Sara-Vide Ericson, born 1983, lives and works in Älvkarhed, Hälsingland. Ericson’s paintings deal with artifacts, rituals, heritage and memories.
Her paintings are created with a natural feeling for both the Nordic light and its spatial construction and are reminiscent of a strange yet familiar world. The starting point for her work is often a performance or a ritual in which a character takes shape, a character who then gets a central role in the painting.
Ericson is educated at the Royal Institute of Art in Stockholm (2004–2009). With exhibitions in Sweden and internationally, she has established herself in the Nordic region as a leading painter of her generation. She has exhibited at several museums and institutions, including: Bonniers Konsthall, Stockholm, Trafo Kunsthalle, Oslo, Norway, Sven Harrys Konstmuseum, Stockholm, Friedman Benda Gallery, NYC, USA, Kunsthalle Rostock, Rostock, Germany, Arario Gallery, Seoul, South Korea, and Scandinavia House, NYC, USA.
Her work is included in the collections of the Moderna Museet, Stockholm, Pizuzzi Collection, Ohio, USA, Uppsala Konstmuseum, Statens Konstråd, and more. She is also represented in private collections internationally.
At Göteborgs Konsthall Ericson participated in the exhibition Our Red Sky, in 2020-2021.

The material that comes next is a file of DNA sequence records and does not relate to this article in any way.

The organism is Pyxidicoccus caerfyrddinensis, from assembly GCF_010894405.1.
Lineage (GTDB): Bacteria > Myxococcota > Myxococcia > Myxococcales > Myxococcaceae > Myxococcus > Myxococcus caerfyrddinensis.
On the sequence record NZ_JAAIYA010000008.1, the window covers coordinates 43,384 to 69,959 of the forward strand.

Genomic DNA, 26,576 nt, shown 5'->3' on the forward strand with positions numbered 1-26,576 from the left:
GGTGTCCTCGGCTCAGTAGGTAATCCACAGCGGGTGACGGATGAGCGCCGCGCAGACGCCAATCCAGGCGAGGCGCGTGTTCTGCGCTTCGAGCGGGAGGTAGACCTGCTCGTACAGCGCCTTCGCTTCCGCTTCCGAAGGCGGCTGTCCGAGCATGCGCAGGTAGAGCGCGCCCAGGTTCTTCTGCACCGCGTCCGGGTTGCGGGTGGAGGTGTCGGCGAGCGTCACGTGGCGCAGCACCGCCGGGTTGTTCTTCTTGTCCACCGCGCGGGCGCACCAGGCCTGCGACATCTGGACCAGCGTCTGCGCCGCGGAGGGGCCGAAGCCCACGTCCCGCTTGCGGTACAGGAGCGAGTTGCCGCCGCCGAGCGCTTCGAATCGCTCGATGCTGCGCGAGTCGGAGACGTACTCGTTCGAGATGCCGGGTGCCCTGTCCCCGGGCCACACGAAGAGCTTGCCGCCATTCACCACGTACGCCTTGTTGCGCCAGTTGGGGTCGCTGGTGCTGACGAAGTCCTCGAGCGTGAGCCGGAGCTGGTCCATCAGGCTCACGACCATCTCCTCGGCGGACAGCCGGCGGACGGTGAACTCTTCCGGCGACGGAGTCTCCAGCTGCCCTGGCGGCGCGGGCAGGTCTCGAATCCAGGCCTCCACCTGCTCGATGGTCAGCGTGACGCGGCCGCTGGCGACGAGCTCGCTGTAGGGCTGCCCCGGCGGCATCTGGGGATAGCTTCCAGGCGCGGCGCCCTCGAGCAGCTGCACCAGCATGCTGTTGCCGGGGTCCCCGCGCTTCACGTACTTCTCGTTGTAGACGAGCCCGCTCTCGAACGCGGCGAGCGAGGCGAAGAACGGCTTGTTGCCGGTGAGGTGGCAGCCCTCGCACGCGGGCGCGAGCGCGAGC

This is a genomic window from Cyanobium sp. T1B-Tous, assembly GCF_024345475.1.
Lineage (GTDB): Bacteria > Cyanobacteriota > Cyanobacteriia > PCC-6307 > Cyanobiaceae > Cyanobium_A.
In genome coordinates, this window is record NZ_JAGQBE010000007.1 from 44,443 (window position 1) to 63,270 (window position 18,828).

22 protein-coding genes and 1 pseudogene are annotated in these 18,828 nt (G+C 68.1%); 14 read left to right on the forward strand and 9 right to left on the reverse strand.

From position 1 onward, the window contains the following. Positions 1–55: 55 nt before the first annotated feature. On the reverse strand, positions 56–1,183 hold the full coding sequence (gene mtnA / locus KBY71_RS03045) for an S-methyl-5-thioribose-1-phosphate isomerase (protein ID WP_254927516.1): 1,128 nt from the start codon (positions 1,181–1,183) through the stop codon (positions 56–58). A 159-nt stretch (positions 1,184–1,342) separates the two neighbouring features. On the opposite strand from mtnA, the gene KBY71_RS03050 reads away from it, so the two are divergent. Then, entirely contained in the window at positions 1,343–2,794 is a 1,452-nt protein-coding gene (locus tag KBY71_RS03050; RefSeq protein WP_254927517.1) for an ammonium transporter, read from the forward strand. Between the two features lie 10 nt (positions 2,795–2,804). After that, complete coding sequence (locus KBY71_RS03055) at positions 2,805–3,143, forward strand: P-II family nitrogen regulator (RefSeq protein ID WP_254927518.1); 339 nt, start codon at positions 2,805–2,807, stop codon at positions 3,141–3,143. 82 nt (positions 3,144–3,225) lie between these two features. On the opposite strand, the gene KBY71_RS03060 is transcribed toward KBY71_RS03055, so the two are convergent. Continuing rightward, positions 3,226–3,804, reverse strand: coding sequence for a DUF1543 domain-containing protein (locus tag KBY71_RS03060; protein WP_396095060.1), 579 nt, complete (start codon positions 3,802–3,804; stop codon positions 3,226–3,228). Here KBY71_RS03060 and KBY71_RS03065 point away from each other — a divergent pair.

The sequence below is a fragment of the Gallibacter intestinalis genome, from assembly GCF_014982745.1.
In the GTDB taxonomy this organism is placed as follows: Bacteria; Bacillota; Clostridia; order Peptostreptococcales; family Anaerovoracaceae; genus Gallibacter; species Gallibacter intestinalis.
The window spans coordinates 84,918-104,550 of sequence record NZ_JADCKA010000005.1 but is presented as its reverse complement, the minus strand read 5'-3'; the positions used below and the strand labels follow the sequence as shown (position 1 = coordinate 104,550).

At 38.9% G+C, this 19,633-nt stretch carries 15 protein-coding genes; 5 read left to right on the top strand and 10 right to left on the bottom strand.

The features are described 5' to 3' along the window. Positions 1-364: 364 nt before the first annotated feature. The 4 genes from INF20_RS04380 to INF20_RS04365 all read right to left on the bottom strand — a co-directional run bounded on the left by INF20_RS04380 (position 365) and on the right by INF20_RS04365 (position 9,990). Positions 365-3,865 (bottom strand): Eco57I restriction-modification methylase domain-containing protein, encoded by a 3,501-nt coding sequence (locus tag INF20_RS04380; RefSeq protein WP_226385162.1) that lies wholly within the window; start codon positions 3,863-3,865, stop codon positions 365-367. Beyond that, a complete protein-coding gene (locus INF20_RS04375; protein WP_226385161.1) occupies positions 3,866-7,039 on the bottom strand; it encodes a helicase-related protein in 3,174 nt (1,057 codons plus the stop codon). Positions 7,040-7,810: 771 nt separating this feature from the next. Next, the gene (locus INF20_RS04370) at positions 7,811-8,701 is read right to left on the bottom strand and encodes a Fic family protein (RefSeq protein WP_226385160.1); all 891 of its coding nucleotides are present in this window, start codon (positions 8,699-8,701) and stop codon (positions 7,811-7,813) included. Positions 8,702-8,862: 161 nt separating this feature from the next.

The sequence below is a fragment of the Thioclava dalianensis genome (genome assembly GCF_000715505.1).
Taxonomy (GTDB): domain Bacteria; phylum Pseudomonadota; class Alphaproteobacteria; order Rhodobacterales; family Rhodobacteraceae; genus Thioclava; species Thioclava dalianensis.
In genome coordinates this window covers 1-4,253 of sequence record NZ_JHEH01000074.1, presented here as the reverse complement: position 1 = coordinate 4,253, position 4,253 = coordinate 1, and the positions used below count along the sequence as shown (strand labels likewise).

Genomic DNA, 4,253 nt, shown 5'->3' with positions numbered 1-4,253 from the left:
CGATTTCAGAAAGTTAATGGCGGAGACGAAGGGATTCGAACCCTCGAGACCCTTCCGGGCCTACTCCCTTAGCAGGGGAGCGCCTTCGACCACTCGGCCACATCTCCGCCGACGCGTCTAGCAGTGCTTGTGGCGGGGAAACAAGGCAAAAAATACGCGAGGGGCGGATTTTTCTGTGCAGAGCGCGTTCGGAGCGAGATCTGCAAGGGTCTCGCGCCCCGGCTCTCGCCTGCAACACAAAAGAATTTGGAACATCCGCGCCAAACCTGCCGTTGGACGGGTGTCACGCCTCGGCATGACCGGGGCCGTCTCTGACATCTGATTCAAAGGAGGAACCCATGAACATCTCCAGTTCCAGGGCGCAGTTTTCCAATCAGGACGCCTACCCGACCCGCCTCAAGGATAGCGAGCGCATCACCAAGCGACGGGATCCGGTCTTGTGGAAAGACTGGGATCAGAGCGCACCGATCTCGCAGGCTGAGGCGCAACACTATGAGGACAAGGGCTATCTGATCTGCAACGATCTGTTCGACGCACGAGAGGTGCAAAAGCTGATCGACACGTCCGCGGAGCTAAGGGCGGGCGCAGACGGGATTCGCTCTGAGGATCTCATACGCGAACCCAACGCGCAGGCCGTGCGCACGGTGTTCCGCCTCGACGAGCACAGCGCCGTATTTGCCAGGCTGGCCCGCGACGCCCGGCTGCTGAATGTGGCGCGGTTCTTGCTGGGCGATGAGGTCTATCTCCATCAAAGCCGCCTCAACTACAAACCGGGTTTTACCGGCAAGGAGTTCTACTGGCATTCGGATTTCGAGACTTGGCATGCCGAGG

Ericson in our red sky
In the exhibition Our Sky Red, Sara-Vide Ericson presented a new series of paintings. Through the works, a strong narrative of experiences of relationships and the notion of the woman as a vessel emerged, with an underlying, dull violence.
The paintings were installed in dialogue with each other, where the painting Silent Witness figured as a key piece placed in the background. In the painting, the room and the traditional rural furniture are transformed into silent witnesses to something that has happened there. Whispers about conflicts, extremes and various psychological states; resistance, violence, insults but also the longing for tenderness and love.
Ericson’s paintings are cinematographic, mixing portraits with still-lifes, landscapes or archetypically significant objects. The characters and objects appear as meaningful symbols of unknown forces, charging the images and imbuing them with a tactile quality.
It is crucial to Ericson that she herself has experienced what she paints, and that she has been to the places she chooses, to achieve an authenticity in which the scenes can unfold naturally. It’s a process of enactments that are first experienced, then photographed, and finally turned into paintings.
Behind the Scenes
In the film, we get to accompany Sara-Vide Ericson to her studio where she shows some of the paintings she worked with for the exhibition at Göteborgs Konsthall. A recurring theme in the paintings is seduction but also violence, or a silent promise of violence.